From a medical point of view the problem in drug discovery is to find a compound that causes a desired outcome, not one that interacts with a specific target. For instance, if you want to reduce mortality due to infection with Covid, you have many strategies that may be pursued at the molecular level, from vaccination to interference with viral propagation to reduction of symptoms or boosting of the immune response.
The difference between a combinatorial strategy and a rational strategy is to a first approximation simple: in a combinatorial strategy compounds are tested for activity without immediate concern for how they bring about an outcome. There is no "a priori" information to guide compound selection other than the common properties of known drugs (as encoded eg by Lipinski's rules) and the ability to procure or synthesize compounds. Therefore the "rational" approach in this case is to create as large a library and to screen as many compounds as is reasonable given cost and time.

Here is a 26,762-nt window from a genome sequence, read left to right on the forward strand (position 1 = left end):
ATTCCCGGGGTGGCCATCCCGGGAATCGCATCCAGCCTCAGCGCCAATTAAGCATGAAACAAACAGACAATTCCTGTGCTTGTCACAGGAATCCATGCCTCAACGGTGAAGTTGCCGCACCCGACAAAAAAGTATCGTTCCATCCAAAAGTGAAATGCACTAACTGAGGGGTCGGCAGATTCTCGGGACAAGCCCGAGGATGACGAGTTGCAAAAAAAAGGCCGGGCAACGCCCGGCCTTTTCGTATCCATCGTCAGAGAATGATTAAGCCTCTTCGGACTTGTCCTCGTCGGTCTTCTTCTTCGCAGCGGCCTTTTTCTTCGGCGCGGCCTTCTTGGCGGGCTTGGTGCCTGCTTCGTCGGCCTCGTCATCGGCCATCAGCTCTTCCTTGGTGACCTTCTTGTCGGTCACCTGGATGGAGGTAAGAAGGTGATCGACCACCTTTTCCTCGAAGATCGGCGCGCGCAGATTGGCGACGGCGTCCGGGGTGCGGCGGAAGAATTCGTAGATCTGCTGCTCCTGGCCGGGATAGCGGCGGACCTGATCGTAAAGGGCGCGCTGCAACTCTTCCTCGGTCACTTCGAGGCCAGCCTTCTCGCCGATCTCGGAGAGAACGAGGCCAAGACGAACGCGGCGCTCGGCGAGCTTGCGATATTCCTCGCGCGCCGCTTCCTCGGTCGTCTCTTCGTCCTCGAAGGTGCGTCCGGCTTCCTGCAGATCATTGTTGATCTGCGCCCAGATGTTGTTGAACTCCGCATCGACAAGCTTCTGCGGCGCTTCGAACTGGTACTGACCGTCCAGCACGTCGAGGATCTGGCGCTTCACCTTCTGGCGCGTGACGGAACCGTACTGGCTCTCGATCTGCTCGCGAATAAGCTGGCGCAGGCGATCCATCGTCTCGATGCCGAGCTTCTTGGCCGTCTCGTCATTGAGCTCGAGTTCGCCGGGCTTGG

Rational drug design takes into consideration a molecular target (such as a protein) and perhaps the mechanism of action of a known lead compound and designs future potential drug compounds around that target and/or lead. That narrows the set of compounds under consideration reducing time and cost.
In general, the strategies of combinatorial and rational design are not mutually exclusive. It is typical to start a rational strategy after early leads have been identified some other way, say through combinatorial chemistry. It is also common to design a set of compounds during a stage in rational drug design using a combinatorial strategy applied to develop next generation leads from a starting compound.